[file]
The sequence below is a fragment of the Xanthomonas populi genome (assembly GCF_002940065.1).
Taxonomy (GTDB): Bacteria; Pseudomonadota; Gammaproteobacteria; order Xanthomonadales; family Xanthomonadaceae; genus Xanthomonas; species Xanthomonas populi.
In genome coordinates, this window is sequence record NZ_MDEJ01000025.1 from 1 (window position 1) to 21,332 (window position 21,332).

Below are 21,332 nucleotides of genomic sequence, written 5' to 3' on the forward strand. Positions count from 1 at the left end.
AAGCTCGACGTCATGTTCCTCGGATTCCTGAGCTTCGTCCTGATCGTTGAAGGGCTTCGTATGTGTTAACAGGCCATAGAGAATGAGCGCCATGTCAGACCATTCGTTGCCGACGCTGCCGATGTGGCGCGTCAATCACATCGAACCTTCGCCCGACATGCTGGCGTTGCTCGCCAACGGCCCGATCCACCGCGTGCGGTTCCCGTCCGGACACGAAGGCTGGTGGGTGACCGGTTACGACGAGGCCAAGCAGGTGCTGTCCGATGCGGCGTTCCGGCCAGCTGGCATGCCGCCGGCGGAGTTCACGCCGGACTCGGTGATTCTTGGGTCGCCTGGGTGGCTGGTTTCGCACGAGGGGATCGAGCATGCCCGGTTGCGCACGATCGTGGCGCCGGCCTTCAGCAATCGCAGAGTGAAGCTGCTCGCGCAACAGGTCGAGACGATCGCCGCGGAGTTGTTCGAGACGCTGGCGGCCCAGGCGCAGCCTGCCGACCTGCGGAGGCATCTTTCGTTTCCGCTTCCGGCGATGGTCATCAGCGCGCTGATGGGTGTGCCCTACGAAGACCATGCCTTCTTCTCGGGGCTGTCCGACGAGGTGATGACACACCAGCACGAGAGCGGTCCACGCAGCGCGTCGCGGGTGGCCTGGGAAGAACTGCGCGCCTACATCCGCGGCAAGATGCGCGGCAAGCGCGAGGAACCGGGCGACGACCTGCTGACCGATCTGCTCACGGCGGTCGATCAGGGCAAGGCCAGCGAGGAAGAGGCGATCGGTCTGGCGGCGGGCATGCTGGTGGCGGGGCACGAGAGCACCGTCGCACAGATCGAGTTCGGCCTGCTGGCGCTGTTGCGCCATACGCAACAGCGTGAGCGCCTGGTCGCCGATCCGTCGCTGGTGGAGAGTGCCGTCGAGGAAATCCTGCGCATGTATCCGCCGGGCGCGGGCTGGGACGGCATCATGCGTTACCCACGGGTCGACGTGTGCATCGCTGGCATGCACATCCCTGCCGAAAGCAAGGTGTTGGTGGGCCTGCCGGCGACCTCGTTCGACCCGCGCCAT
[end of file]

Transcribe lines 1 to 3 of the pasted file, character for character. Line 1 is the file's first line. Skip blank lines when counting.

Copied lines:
The sequence below is a fragment of the Xanthomonas populi genome (assembly GCF_002940065.1).
Taxonomy (GTDB): Bacteria; Pseudomonadota; Gammaproteobacteria; order Xanthomonadales; family Xanthomonadaceae; genus Xanthomonas; species Xanthomonas populi.
In genome coordinates, this window is sequence record NZ_MDEJ01000025.1 from 1 (window position 1) to 21,332 (window position 21,332).